Amazing as it may seem, the 19th-ranked Sameer has clashed with the towering Dane just once in the course of their respective careers — and that was six years back, when they were both juniors. Axelsen edged the Indian at 21-19, 21-19 in the 2011 World Junior Championships, and went on to bag the crown. The two have subsequently bumped into each other in the Premier Badminton League, but the results of that masala tournament are not counted in the official head-to-head records.
Ajay Jayaram, who celebrated his 30th birthday barely a fortnight ago, has the redoubtable Chinese two-time Olympic gold medallist and five-time world champion, Lin, for his initial opponent. The records show that the two antagonists have met only once earlier — at the 2012 All England Superseries, when the Chinese legend scored a fairly comfortable 21-18, 21-15 triumph over Jayaram.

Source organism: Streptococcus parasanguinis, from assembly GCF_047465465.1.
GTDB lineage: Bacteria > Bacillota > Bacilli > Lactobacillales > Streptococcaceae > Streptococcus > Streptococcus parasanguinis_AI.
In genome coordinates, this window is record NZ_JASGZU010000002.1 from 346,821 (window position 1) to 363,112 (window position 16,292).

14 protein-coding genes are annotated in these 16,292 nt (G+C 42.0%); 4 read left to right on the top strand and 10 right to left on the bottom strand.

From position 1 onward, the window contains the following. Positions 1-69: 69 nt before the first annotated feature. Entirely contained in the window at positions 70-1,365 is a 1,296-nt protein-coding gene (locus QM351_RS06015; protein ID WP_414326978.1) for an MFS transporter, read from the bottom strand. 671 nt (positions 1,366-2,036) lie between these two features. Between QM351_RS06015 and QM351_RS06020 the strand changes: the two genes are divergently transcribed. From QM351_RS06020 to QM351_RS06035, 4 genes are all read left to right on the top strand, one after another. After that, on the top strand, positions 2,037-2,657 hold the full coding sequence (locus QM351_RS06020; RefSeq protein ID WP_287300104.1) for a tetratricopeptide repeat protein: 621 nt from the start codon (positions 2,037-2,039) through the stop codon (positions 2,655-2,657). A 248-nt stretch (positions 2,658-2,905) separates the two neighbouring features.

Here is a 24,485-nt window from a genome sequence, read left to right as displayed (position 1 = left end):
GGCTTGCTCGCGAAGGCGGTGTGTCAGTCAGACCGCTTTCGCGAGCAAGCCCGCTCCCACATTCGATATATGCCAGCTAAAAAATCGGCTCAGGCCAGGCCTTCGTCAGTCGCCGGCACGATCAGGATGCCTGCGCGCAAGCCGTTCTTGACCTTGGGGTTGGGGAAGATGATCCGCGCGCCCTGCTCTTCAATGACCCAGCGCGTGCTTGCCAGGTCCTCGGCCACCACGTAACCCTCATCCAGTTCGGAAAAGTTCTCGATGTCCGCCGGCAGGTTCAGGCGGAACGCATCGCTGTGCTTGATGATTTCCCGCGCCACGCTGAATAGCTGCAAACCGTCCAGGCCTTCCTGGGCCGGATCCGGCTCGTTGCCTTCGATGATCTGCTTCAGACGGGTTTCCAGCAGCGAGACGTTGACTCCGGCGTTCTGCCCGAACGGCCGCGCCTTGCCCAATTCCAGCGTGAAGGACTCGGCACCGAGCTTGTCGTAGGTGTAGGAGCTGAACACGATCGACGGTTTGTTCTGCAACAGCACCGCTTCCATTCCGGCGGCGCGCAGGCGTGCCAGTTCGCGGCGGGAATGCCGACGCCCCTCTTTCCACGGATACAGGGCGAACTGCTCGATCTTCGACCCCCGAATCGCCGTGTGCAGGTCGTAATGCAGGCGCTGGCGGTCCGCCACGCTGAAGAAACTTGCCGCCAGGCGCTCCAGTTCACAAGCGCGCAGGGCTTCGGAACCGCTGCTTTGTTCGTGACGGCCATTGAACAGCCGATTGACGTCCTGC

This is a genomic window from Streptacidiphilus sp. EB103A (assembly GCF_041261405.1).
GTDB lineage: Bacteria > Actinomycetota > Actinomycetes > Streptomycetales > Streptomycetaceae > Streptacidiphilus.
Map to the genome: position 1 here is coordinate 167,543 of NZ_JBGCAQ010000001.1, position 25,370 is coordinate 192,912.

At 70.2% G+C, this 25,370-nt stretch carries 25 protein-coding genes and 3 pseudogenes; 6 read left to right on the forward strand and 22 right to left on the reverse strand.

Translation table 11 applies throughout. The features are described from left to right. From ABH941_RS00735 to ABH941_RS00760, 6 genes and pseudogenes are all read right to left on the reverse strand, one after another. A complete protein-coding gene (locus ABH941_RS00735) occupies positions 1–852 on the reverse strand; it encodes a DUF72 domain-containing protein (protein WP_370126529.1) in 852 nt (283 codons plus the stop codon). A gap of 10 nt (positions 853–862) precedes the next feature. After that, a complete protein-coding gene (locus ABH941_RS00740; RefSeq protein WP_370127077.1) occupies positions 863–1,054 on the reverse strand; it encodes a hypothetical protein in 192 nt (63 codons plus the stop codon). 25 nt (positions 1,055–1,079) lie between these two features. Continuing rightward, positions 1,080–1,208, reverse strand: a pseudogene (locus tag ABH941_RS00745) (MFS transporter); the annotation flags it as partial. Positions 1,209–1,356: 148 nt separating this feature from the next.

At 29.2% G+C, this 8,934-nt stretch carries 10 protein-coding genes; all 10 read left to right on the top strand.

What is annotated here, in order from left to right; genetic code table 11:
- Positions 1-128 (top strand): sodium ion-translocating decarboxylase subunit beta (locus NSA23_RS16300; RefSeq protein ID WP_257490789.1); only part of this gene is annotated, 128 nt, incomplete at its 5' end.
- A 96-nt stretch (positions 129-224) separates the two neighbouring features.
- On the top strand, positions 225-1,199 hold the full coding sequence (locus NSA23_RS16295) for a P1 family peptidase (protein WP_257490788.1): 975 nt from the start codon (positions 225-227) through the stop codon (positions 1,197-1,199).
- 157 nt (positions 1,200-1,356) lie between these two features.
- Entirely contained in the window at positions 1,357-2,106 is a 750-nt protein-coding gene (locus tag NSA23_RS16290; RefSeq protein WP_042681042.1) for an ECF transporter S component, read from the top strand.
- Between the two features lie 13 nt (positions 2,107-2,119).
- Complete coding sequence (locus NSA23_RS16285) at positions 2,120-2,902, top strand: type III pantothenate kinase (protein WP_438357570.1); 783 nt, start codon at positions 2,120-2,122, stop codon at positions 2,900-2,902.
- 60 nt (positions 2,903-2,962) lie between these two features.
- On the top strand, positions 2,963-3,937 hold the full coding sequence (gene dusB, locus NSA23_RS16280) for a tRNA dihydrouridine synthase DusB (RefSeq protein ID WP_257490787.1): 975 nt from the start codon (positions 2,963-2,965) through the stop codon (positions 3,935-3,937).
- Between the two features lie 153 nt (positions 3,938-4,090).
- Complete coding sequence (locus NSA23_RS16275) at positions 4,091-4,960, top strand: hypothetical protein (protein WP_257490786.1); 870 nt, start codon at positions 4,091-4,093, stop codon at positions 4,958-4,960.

B Sai Praneeth, astride the 17th rung in the BWF rankings, has been given the task of taking on local favourite Hans Kristian Solberg Vittinghus, ranked nine places below him. Vittinghus actually leads their meetings record 2-0, having beaten the Indian in the 2013 French Open and 2016 All England. But Praneeth is a much improved player in the course of the past one year, and the Danish battler will not have matters all his own way.
The winner of this tie takes on the man who triumphs in the clash between Hong Kong’s No 5 seed, Chou Tien Chen and China’s Tian Houwei, who narrowly missed out on being amongst the elite seeds. And, to make matters even more complicated for the Indian, all these players are clustered in Lin’s quarter of the draw.
As for the No 15 ranked HS Prannoy, the 25-year-old Kerala shuttler bumps into Denmark’s Emil Holst, over whom he holds a 2-0 career advantage. However, the last time the two met was exactly three years ago, when Prannoy edged Holst at 30-28 in the deciding game of their heart-stoppingly close encounter in the 2014 Bitburger Open.